For the A-Z challenge, I am posting writing and editing tips to help you improve and enhance your writing.
K is for Kill Your Darlings
This is the thing that, in my experience, writers find the hardest to do. ‘Killing’ the bits of your writing that you think are the best bits, taking them out, removing them, losing them, ditching them.
Yes, you read that right. To make your work the best it can be, you should cut all those bits you love the most. The sentences that you crafted so carefully, that took hours and hours. The paragraphs that contain those breathtaking metaphors and clever, clever similes that will show the world (and all those agents and publishers) what an absolute genius you are. Those single words that you deliberated over, taking them out, putting them back in, reading and re-reading over and over again. Kill them.
I can hear the gasps from here. After all, why on earth would you do that? These sentences are the best writing you’ve ever done. They showcase your talent. They read beautifully. You love them.
Therein lies the problem.
Perhaps this quote from Sir Arthur Quiller-Couch, prolific novelist and literary critic, might make it clearer:
“Whenever you feel an impulse to perpetrate a piece of exceptionally fine writing, obey it – whole-heartedly – and delete it before sending your manuscript to press.”
When we write we sometimes get caught up in the words rather than the story. As writers, we should have our readers in mind, have our story in mind. Often, when we have produced a finely crafted, clever phrase or paragraph, we have become so involved in the construction that we forget the purpose. We have an emotional attachment to these words and phrases – they are our darlings. But they may be completely unnecessary.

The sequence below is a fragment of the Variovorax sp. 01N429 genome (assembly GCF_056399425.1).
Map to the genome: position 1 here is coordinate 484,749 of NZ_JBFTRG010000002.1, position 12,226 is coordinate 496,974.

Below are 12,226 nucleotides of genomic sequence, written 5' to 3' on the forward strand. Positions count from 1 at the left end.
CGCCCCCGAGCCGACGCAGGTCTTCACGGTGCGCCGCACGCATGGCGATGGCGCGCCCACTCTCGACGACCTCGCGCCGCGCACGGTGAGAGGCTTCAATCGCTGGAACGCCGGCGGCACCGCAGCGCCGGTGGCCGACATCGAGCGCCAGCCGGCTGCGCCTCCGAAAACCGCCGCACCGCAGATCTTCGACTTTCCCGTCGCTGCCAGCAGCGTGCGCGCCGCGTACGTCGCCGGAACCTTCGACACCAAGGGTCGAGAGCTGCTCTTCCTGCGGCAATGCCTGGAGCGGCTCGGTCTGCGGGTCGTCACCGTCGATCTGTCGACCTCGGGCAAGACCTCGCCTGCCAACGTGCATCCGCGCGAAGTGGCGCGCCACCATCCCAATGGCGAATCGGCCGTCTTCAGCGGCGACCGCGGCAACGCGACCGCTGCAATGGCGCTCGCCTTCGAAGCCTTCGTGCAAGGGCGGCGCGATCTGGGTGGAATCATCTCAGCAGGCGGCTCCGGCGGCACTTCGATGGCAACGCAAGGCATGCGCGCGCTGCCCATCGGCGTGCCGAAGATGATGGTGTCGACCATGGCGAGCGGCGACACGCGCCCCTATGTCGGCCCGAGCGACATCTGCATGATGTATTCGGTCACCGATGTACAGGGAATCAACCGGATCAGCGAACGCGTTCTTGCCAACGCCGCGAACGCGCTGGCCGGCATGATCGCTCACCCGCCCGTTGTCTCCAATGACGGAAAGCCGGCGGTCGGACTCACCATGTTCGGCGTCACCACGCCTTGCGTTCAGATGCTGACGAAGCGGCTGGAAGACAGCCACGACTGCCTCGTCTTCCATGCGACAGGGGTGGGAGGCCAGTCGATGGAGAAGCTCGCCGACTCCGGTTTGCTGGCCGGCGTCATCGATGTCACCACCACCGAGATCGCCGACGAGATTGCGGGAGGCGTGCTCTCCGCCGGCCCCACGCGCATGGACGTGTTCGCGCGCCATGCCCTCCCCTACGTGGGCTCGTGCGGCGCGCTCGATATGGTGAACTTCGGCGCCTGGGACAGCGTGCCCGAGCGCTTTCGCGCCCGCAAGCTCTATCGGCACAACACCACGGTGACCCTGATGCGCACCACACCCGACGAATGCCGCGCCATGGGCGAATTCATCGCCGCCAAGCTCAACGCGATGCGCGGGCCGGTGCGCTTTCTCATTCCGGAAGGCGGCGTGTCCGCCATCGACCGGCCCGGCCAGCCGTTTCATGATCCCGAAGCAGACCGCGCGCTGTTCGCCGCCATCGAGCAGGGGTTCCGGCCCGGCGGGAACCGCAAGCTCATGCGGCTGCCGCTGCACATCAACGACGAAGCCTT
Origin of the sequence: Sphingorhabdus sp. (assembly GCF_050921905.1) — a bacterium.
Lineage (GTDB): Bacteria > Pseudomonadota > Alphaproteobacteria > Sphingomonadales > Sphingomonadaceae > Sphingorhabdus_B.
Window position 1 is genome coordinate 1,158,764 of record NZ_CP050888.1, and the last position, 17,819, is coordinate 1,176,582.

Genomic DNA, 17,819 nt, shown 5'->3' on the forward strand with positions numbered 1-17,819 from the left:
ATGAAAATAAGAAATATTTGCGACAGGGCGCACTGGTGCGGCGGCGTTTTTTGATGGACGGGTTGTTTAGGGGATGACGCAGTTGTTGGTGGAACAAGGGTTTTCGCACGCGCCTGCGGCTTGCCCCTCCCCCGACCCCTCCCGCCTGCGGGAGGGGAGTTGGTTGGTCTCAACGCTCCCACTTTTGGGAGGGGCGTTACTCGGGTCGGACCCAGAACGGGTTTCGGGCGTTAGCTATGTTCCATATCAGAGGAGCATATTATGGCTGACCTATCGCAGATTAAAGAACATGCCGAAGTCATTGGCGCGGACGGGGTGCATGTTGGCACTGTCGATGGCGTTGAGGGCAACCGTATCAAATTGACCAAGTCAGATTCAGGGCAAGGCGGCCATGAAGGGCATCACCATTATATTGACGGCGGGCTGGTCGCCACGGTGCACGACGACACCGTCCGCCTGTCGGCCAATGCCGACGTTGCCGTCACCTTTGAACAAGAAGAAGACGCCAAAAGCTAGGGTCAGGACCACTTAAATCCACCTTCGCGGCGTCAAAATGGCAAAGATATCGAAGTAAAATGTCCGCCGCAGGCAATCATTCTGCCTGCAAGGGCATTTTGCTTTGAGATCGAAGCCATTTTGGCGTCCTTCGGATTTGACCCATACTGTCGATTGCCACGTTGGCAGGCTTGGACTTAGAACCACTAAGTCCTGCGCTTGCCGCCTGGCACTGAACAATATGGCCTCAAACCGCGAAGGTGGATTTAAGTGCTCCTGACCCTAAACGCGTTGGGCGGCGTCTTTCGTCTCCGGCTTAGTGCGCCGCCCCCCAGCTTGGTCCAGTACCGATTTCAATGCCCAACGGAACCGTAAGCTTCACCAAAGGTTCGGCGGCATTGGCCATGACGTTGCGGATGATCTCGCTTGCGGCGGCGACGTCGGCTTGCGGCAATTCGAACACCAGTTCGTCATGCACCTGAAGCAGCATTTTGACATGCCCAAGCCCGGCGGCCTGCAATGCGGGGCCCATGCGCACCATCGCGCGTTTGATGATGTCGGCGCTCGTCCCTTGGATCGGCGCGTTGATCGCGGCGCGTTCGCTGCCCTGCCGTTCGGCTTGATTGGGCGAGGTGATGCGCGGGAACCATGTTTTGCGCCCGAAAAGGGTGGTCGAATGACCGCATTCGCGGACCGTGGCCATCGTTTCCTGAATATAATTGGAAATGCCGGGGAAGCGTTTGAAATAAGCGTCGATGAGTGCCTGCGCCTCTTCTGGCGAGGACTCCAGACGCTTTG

You need to look at your writing impartially, to break those emotional ties. This can be an extremely difficult thing for a writer to do. But it is imperative for a writer to distance themselves from their work during the editing/revision process and to be resolute.
Kill your darlings yourself before a beta reader or an editor does it for you. They may not always do it as kindly!
Do you have any examples of sentences you’ve loved but have had to kill? I’d love to read them so do share by posting a comment below.